Working without a salesperson
As a tiny company, Fog Creek Software can't afford a sales team, or even a sales person, or in fact, a sales cat. "So how do you plan to sell your consulting services?" you ask.
"Aha!" I say. "I'll promote them on my web site! Surely somebody out there wants to hire smart programmers and architects."
Here's what I was thinking of doing to make it worth your time. If you know someone who can use the services of Fog Creek Software, and they hire us, I'll pay you 5% of the revenue we get from the project, up to a maximum $5000 (U.S.) for each referral.
I'll post more details and the complete terms as soon as I get the OK from my lawyer. ("You can afford a lawyer?" you ask. "No, but we couldn't afford to buy errors and omissions insurance if we didn't have a lawyer, so it's the lesser of two costs," I reply). Meanwhile start thinking of all your friends who are CTOs at wealthy startups and Fortune 500 corporations that need a small but crack team of software wizards.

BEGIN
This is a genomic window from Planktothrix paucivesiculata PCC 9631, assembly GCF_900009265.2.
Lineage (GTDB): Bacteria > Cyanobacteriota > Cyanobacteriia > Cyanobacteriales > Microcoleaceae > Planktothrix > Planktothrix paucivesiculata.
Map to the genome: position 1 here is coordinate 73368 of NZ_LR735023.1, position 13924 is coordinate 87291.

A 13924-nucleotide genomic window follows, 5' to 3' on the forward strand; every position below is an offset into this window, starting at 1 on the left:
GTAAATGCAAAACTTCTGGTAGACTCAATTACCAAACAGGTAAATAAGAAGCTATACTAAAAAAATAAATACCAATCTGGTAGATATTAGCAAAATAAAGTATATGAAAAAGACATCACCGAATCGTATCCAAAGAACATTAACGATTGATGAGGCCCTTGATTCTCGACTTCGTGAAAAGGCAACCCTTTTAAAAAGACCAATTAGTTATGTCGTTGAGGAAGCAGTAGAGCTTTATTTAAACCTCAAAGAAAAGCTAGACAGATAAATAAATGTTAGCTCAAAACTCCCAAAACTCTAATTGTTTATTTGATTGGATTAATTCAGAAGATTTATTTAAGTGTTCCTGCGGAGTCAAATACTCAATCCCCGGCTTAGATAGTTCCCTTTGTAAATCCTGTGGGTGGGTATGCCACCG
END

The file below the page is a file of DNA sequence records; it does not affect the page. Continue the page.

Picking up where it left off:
You’re reading Joel on Software, stuffed with years and years of completely raving mad articles about software development, managing software teams, designing user interfaces, running successful software companies, and rubber duckies.
I’m Joel Spolsky, co-founder of Fog Creek Software, a New York company that proves that you can treat programmers well and still be highly profitable. Programmers get private offices, free lunch, and work 40 hours a week. Customers only pay for software if they’re delighted. We make Trello, insanely simple project management, FogBugz, an enlightened bug tracker designed to help great teams develop brilliant software, and Kiln, which simplifies source control. I’m also the co-founder and CEO of Stack Exchange. More about me.